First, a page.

He recalls, at the age of 10, seeing an IRA sniper firing at the British army in the street, prompting him to ask his mother how old he had to be to join. She laughed, and told him that it would be well over by then.
The extent to which Bloody Sunday, in Doherty’s words, “changed everything”, is well documented. It marked the effective end of the civil rights movement and led to a huge influx into the ranks of the IRA. Some 497 people died in 1972, the greatest death toll of any year of the Troubles.
“It changed the discourse even among children in that we started talking about murder,” says Doherty. “It was all about how you oppose the Brits, it was all about rioting, and even though we could only throw small stones with small hands. that’s what you did.”
Doherty passed the 11-plus and won a place at St Columb’s College – the school that educated Seamus Heaney and John Hume. He was expelled at the end of his first year for truancy. In primary school he had won a prize for attendance.
“With my father not being there and my mother not being in control we were to a large extent free to do what we wanted. I certainly wouldn’t have been expelled – I would have been marched to the gates of the school.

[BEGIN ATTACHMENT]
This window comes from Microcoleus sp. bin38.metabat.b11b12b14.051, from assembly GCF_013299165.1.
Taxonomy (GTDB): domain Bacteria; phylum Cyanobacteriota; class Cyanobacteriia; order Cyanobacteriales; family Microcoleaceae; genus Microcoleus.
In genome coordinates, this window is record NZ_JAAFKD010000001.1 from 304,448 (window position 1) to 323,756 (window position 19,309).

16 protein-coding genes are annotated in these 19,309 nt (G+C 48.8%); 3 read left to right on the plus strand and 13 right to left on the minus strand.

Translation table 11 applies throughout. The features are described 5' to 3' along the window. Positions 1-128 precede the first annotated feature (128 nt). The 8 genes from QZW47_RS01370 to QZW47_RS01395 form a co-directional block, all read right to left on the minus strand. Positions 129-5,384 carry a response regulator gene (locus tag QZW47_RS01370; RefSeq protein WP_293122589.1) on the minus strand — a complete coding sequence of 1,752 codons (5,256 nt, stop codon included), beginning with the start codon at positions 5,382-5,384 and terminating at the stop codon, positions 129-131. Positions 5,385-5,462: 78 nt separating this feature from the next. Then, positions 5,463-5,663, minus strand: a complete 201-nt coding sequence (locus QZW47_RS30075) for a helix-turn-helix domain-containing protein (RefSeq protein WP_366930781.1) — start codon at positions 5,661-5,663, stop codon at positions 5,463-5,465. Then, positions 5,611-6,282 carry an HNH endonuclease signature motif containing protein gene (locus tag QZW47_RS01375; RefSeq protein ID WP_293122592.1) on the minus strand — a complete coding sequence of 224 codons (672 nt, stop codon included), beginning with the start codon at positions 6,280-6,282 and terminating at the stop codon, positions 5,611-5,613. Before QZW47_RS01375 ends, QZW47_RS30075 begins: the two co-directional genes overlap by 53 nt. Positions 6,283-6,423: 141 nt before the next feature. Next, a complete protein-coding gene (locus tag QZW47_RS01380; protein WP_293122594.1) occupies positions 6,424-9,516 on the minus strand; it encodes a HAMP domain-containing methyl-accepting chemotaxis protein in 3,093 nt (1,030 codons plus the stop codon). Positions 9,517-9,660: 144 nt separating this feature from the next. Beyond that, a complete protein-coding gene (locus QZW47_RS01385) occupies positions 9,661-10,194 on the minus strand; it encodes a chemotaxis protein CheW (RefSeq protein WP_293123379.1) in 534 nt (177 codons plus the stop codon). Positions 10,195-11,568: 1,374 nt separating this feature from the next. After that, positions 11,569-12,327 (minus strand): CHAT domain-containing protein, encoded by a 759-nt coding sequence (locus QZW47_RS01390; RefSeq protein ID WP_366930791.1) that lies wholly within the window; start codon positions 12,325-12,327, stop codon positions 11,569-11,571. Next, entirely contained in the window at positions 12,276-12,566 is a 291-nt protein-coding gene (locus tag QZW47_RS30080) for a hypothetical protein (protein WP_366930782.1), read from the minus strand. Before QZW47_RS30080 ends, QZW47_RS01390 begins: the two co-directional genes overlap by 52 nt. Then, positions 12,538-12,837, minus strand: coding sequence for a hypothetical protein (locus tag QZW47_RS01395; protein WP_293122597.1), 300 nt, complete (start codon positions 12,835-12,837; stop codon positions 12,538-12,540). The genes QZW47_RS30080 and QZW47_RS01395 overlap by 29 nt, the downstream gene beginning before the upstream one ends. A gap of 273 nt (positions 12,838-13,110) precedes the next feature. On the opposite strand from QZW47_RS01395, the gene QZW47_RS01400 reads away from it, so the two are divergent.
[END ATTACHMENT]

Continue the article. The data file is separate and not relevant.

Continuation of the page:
“Today my father would have been well into his 70s, almost 80, so he could well still have been alive and in reasonably good health. Life would have been much different, I expect.”
Sights of a rifle
He recalls seeing “young, working-class squaddies, black squaddies” on Derry’s street, and pitying them. “But it didn’t stop me joining the IRA, and if my career had continued at that time I could well have been eyeing them up in the sights of a rifle.”
Doherty was sworn into the IRA at 17. “When we were being trained I imagined shooting the soldier that shot my father, that’s what I did when I was holding the rifle.
“For me it was a very personalised journey that had a bad start and a bad ending.”
Nevertheless, he does not regret his decision.
“Violence does beget violence, but I thought I was doing right at the time. As far as I’m concerned you can draw a direct line from what happened on Bloody Sunday in 1972 to me deciding to join the IRA eight years later.”
Others in Derry, however, took a different path, supporting the SDLP and the cause of constitutionalism nationalism. Nevertheless, Doherty is unrepentant.
“Some people may struggle and other people may not as far as I’m concerned. As far as I’m concerned there was more right in me becoming an IRA member than there was in any respect for the killing of my father.”